Impact of a nutritional supplement (Impryl) on male fertility: study protocol of a multicentre, randomised, double-blind, placebo-controlled clinical trial (SUppleMent Male fERtility, SUMMER trial)
SourceBMJ Open, 10, 7, (2020), article e035069
Article / Letter to editor
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SubjectRadboudumc 10: Reconstructive and regenerative medicine RIHS: Radboud Institute for Health Sciences; Radboudumc 17: Women's cancers RIHS: Radboud Institute for Health Sciences; Radboudumc 18: Healthcare improvement science RIHS: Radboud Institute for Health Sciences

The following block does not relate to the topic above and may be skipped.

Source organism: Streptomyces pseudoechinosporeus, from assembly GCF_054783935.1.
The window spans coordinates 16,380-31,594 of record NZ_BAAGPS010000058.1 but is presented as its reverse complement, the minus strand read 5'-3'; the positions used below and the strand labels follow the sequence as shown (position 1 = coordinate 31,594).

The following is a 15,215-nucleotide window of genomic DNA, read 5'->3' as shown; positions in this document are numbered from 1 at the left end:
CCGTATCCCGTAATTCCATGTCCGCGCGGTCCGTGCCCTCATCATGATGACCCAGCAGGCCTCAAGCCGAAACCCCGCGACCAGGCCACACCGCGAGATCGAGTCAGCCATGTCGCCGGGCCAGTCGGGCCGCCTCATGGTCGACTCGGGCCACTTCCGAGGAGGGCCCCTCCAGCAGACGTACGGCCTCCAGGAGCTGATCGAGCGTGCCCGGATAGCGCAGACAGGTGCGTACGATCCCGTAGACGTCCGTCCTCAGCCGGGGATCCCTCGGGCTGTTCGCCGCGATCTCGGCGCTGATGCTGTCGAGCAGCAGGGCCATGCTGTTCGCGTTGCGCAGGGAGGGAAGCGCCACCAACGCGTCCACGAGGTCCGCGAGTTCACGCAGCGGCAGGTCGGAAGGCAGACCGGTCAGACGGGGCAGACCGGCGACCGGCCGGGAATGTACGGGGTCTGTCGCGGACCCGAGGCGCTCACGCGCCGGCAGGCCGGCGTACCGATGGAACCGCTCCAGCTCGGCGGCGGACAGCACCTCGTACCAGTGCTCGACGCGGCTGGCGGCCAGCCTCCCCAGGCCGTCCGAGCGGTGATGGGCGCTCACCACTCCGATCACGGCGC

INTRODUCTION: Infertility is a worldwide problem and about 10%-15% of all couples will be affected by the inability to have children. In approximately 50% of infertile couples, a male factor is involved. Most of the male infertile cases are characterised as 'idiopathic', except for a small percentage of cases which are causative by a genetic aetiology. In the past decade, the role of oxidative stress related to sperm quality has been researched thoroughly and estimated to be the problem in 25%-87% of male infertility cases. Impryl is a nutritional supplement which works on the metabolic system and the regulation of oxidative stress by activating the 1-carbon cycle and therefore recycling of homocysteine. We hypothesise that the nutritional supplement Impryl in men of infertile couples might improve the ongoing pregnancy rate. METHODS AND ANALYSIS: We designed a multicentre, randomised, double-blind, placebo-controlled clinical trial. We aimed to include 1200 male adults aged 18-50 years, part of a couple that is diagnosed with infertility. The couple will either start or has already been started with fertility treatment, that is, expectative management (duration of 6 months), intrauterine insemination (IUI) with or without mild ovarian stimulation or ovulation induction, either in vitro fertilisation (IVF) or intracytoplasmic sperm injection (ICSI) treatment. Male participants will be randomised in either the Impryl or the placebo group, with identical appearance of the tablets to be distributed (doses: one tablet each day), for a total duration of maximal 6 months. Patients can start directly with fertility treatment and/or natural conception. The primary outcome is the number of ongoing pregnancies confirmed by ultrasound at ≥10 to 12 weeks, and conceived in the time window between randomisation up to and including month 6 of intervention use. Secondary outcomes are change in semen parameters between baseline and after 3 months of intervention in the IUI/IVF/ICSI group, based on (prewash) total motile sperm count. Furthermore the number of pregnancies conceived in the optimal intervention time window (after full spermatogenesis of 72 days), overall number of pregnancies, time to pregnancy, embryo fertilisation rate in IVF/ICSI, embryo-utilisation rate in IVF/ICSI, number of miscarriages, live birth rate and adverse events are documented within the study period of 15 months. ETHICS AND DISSEMINATION: The protocol is approved by the local medical ethical review committee at the Radboud University Medical Centre and by the national Central Committee on Research Involving Human Subjects. Findings will be shared with the academic and medical community, funding and patient organisations in order to contribute to optimisation of medical care and quality of life for patients with infertility. TRIAL REGISTRATION NUMBERS: NCT03337360 and NTR6551.
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